• Safina Nabi
  • Publish Date: Nov 24 2017 8:26PM
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  • Updated Date: Nov 24 2017 8:26PM

Do our orphans get the care and institutional support they deserve?


One rainy afternoon last spring, 25 girls fill a medium-sized room at Markazi Falahi Masturat, an orphanage in Anantnag, South Kashmir. Scribbling in their notebooks, the girls look keen to finish their homework before the light fades. Not Fatima.

Dressed in a black cotton salwar kameez and silk headscarf, she stands out for not wearing a pheran. She is hesitant to talk. So, I ask other girls about their lives, their families and how they came to the orphanage, all the while hoping Fatima would overcome her inhibition.

When she finally opens up, her sweet voice lulls the room. Inside the shy 11-year-old girl lives a talented singer, whose songs, it turns out, bind this group of girls and their caretakers into a family. For the staff and a few volunteers who work with these children, aged four to 16, Fatima is a bundle of “positive energy”.  

Why doesn’t she wear a pheran like the other girls? “I love the wind touching my face and body. It makes me fresh and happy.”

“What else makes you happy?” 

“Playing cricket and singing”.

“Can you sing a song for us?” 

Fatima is not sure if she should. The warden, Latiefa Akhter, joins me in encouraging her. “She loves to sing Kashmiri songs. And others sing along with her,” Latiefa says. “It turns into a chorus every night”.

As Fatima picks up a song, her eyes light up and a smile adorns her face. Soon, the other girls join in a chorus. 

But Fatima’s songs are not of happiness. They reflect her hidden pain, and maybe of all these others girls who have lost one or both their parents.

Meaal wajan meal che yewan nazare,

Yess ne aasan sue che rozan nazare.

Fathers come visiting their daughters, 

Those who lost fathers, keep waiting.

“She remembers several Kashmiri songs by heart and we are surprised every time she sings a new song without a mistake,” Latiefa say.

Fatima came to the orphanage about three years ago after her father, a Hizb-ul-Mujahideen militant, was killed in a gunbattle with the military. The first few weeks, her classmates say, she cried every evening. Saima Jan, 16, who lost her father in similar circumstances, says Fatima would sob herself to sleep.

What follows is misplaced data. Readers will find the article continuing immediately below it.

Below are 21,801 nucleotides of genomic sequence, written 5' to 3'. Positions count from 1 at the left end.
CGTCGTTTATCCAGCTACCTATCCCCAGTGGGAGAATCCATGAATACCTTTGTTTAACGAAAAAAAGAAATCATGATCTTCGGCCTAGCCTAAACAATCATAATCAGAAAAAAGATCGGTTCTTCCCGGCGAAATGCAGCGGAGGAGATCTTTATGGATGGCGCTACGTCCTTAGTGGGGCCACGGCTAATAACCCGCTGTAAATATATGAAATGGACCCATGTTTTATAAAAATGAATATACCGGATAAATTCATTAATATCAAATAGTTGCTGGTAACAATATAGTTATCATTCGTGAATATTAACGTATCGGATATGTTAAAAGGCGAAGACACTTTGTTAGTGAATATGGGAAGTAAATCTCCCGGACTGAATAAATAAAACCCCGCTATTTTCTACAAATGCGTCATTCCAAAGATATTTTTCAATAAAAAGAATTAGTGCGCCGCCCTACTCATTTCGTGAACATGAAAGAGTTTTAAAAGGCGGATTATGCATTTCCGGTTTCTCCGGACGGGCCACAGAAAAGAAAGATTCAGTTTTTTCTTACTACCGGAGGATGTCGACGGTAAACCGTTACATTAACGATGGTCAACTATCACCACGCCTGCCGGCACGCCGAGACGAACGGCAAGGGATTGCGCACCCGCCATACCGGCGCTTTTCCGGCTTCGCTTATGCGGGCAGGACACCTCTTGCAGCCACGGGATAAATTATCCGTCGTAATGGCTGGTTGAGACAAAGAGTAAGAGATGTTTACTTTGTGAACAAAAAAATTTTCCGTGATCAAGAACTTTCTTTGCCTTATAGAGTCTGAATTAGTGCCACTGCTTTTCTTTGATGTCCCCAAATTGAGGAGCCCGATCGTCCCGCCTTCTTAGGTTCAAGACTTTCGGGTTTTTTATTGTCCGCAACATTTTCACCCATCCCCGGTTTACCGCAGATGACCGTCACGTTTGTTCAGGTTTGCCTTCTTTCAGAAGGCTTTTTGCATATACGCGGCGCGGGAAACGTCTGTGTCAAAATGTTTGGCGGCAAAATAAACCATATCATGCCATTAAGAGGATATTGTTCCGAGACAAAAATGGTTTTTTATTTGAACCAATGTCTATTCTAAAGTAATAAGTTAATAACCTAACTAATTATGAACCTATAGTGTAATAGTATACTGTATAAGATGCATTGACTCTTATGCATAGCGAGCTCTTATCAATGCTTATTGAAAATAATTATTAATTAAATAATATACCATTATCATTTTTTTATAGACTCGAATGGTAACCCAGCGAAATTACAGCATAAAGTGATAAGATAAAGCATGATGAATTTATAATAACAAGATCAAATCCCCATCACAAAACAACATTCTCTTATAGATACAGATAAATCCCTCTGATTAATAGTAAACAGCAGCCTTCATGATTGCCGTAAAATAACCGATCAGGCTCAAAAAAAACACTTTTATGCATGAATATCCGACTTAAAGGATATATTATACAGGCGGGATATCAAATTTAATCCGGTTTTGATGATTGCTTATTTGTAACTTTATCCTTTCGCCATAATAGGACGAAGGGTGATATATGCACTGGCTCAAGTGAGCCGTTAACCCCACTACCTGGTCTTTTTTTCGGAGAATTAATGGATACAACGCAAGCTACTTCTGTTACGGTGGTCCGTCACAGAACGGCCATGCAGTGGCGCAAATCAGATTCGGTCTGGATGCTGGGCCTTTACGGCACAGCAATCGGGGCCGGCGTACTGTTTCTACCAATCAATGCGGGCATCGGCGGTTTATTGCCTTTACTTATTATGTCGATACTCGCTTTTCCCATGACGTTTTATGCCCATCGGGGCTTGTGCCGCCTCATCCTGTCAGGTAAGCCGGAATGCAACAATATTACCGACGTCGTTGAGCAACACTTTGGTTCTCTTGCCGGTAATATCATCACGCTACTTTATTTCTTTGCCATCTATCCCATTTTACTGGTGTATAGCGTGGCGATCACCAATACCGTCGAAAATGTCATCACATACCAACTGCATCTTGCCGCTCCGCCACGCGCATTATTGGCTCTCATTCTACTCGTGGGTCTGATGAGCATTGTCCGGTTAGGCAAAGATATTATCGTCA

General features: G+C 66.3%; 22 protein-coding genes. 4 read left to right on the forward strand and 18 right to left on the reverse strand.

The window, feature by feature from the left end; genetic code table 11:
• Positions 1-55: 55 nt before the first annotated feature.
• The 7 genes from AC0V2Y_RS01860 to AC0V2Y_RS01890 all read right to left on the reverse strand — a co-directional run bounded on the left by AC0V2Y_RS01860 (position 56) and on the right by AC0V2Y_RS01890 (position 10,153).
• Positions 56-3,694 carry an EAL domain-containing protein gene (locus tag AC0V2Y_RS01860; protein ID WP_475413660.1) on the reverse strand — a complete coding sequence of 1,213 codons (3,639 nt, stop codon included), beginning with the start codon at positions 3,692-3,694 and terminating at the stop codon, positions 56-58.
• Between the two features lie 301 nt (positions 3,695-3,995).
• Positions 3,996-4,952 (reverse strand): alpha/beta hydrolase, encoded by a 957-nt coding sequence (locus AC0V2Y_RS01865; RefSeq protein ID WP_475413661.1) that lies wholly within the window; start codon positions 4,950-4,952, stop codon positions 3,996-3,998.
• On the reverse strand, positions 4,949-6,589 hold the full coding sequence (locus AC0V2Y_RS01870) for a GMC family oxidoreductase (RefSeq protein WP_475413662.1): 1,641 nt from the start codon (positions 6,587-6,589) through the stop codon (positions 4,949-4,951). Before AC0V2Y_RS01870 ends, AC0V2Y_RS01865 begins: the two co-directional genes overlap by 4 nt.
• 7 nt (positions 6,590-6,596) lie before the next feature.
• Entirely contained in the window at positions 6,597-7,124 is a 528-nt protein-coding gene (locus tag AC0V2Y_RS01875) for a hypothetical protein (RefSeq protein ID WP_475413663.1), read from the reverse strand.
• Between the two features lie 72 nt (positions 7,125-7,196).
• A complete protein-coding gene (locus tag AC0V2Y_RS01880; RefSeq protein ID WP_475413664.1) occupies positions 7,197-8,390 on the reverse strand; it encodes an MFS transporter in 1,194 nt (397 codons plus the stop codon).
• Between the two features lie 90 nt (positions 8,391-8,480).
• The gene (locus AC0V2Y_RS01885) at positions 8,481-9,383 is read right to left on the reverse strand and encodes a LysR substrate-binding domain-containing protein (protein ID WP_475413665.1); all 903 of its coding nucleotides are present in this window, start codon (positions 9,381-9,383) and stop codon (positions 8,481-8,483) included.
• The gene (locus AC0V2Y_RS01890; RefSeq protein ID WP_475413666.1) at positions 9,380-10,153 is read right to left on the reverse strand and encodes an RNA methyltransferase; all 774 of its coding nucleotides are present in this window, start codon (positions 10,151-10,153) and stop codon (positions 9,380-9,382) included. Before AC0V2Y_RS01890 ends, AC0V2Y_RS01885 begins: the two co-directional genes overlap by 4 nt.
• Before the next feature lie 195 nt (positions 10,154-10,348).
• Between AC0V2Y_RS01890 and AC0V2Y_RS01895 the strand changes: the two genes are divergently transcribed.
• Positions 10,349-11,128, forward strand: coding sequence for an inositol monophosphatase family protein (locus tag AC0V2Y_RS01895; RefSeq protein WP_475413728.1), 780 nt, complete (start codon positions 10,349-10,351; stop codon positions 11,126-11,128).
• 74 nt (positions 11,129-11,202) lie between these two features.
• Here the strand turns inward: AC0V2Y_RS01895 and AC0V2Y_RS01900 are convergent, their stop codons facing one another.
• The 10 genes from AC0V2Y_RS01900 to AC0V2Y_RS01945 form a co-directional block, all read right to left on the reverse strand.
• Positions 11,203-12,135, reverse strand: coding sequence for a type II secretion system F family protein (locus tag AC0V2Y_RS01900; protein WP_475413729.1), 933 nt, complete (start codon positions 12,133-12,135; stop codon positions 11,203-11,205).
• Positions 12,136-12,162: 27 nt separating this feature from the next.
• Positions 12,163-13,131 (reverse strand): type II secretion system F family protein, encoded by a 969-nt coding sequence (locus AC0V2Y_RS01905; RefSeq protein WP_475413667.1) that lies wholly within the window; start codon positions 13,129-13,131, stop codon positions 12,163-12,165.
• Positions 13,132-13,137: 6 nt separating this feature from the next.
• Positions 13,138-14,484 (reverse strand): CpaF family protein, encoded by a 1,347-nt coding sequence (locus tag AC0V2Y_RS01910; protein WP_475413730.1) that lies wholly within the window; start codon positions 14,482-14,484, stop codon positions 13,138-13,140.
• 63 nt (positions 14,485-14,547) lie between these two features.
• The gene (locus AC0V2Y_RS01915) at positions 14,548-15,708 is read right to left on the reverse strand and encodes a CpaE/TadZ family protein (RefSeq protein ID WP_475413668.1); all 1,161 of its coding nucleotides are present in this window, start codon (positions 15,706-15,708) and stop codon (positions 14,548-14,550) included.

“I love humming and one day when Fatima was sobbing, I took her in my lap and started humming to her and she calmed down,” says Saima, the oldest of the girls. “Slowly, with time, she got used to all of us and started liking it here.”

Still, she longs for her mother. An unmistakable gesture suggests as much: as we talk, Fatima touches my face with her hands, as a child would her mother’s.

Away from home, Fatima says she looks up to Saima for guidance. “We are all friends, but I am close to Saima and Shabnum.” 

The girls are all admitted in different private and government schools, but they need tutoring. “Fatima is bright, good in maths and science, but at times she has difficulties,” says Saima, who teaches Fatima after school or when she needs help.

“Both of us love science and mathematics,” Fatima says. “But when Saima is unable to help, there is no one else to go to.”

The J&K government’s Social Welfare Department had deputed two tutors to the orphanage but they stopped coming to work since the 2016 uprising. “They used to come here from the nearby village and teach these kids art and help them in homework,” says Latiefa.

Lack of “parental attention” is just one of the issues the orphans face. Most of the children have one or the other fear – of heights, noise, darkness. Yet, not a single medical examination has been conducted in this orphanage since 2013.

“These kids suffer from different phobias; fear of darkness is the most common. These fears generally arise when parents die in an accident, or due to violence. They have an idea that their parents are in the grave, which is darkness,” says Rao Farman Ali, author of the book Kashmir: Orphans, Nurture and Challenges’.

The past quarter century of armed conflict has produced a large number of orphans in Jammu and Kashmir. A survey conducted by the voluntary organisation in 2014 put their number at around 15,000. Others put it as high as 1,00,000.

“Among the orphans of armed conflict, there is classically a different fear which later turns into hate. In psychological terms, it is known as politicophobia,” Rao says. “It needs urgent attention like group therapy and community engagement. Sports activities are required in these orphanages to engage and help these children to come out of these fears.”

As orphanages struggle to provide the means that can help orphans come out of their traumas, experts are calling for alternative structures and systems of care. “Orphanages might have been the need of the hour. Things happened so fast in Kashmir that we never thought of it and we actually had to have these structures,” says Arshad Hussain, associate professor of psychiatry. He says it is time to evaluate whether orphanages “are making the lives of orphans better, both physically and psychologically.”